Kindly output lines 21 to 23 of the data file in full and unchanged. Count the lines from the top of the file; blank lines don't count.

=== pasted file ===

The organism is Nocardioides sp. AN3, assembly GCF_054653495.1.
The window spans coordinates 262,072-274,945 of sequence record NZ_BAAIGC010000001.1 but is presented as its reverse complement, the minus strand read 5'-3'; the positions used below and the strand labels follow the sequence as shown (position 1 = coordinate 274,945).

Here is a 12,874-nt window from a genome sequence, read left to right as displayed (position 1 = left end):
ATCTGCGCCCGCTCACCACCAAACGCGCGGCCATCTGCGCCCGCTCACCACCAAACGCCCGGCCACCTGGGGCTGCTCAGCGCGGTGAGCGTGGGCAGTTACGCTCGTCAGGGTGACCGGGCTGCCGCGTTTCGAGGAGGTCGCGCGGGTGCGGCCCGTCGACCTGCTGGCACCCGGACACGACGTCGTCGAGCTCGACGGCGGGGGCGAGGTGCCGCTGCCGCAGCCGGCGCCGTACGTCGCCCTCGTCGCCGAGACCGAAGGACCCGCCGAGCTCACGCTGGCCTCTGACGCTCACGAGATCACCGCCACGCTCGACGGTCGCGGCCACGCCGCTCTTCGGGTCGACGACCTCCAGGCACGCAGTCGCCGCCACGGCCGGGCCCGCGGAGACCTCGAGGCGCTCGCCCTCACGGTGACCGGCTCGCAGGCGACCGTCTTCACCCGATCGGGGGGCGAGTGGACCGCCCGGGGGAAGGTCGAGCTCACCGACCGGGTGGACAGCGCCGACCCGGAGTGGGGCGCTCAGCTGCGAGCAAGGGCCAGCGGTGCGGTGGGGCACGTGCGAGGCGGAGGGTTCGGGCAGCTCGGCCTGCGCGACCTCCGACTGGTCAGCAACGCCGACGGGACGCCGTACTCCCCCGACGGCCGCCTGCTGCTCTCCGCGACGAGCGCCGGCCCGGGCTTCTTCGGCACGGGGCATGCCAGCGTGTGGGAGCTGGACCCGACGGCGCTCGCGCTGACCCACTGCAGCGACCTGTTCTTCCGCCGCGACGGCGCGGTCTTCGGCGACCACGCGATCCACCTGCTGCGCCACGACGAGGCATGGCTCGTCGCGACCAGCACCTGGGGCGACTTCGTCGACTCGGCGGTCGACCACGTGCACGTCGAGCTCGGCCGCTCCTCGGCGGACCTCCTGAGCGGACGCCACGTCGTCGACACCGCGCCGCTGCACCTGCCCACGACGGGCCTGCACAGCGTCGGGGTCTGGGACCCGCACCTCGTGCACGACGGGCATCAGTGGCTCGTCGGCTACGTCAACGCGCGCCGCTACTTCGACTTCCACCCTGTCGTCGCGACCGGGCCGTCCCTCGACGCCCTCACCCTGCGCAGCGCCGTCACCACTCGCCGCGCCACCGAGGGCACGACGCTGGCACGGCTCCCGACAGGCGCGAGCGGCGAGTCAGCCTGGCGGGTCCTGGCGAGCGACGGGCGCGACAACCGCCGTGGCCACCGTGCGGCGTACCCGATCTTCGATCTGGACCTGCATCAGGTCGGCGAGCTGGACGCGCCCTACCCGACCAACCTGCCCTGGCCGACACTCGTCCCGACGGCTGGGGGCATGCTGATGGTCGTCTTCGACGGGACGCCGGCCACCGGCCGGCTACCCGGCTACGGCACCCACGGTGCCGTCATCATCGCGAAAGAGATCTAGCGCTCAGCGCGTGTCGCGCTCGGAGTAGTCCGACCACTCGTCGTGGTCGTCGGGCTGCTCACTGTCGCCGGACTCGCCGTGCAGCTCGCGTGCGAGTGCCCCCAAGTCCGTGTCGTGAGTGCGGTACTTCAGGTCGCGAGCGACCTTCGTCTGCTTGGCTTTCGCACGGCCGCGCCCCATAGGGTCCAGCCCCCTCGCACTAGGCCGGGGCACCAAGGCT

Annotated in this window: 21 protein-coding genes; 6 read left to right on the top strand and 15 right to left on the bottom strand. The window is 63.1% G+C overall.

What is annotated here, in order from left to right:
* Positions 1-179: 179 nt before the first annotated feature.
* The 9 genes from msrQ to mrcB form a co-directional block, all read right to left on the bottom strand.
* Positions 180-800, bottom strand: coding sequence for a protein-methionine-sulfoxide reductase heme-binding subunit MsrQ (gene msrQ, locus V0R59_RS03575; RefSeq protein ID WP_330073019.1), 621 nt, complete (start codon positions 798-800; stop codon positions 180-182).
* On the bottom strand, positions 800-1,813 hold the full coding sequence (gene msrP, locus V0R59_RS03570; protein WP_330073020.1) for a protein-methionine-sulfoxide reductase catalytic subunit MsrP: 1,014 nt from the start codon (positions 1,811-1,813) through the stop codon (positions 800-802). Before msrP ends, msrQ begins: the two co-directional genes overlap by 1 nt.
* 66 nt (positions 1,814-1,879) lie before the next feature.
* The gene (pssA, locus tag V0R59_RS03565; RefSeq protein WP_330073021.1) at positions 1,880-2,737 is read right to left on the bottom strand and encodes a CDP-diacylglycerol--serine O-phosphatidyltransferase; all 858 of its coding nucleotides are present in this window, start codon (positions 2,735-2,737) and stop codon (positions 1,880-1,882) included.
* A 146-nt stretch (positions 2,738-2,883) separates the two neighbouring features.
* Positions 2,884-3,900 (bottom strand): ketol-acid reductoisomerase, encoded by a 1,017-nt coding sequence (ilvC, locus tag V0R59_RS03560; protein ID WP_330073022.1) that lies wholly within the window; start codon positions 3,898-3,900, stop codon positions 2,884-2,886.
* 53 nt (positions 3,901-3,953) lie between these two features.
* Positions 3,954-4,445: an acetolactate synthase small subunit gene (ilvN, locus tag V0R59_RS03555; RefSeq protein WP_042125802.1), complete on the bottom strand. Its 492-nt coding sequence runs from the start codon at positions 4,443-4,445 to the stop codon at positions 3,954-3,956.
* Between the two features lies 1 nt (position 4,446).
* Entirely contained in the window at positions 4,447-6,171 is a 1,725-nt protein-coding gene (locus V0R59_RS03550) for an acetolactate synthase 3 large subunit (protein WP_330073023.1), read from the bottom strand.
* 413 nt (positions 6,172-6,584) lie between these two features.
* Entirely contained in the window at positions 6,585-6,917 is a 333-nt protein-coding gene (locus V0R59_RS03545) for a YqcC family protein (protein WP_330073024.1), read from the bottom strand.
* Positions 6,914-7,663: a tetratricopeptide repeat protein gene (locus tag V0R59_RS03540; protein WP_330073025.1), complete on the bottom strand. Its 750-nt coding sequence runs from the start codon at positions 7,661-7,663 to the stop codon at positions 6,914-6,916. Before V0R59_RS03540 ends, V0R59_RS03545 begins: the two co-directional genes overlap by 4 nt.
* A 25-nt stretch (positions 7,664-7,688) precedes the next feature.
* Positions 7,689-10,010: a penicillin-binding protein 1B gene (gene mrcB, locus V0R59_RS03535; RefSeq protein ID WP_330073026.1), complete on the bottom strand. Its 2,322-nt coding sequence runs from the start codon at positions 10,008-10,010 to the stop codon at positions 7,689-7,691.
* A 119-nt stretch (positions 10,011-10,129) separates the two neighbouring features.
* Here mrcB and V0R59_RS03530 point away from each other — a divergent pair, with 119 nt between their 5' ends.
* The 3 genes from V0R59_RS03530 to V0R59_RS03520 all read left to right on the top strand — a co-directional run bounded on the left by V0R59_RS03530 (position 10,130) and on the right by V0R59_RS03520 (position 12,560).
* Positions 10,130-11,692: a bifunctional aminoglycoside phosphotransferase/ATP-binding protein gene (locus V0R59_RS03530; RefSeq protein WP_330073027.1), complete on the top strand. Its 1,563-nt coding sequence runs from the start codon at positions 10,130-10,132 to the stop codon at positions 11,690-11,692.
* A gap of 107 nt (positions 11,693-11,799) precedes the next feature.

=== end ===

* Positions 6,914-7,663: a tetratricopeptide repeat protein gene (locus tag V0R59_RS03540; protein WP_330073025.1), complete on the bottom strand. Its 750-nt coding sequence runs from the start codon at positions 7,661-7,663 to the stop codon at positions 6,914-6,916. Before V0R59_RS03540 ends, V0R59_RS03545 begins: the two co-directional genes overlap by 4 nt.
* A 25-nt stretch (positions 7,664-7,688) precedes the next feature.
* Positions 7,689-10,010: a penicillin-binding protein 1B gene (gene mrcB, locus V0R59_RS03535; RefSeq protein ID WP_330073026.1), complete on the bottom strand. Its 2,322-nt coding sequence runs from the start codon at positions 10,008-10,010 to the stop codon at positions 7,689-7,691.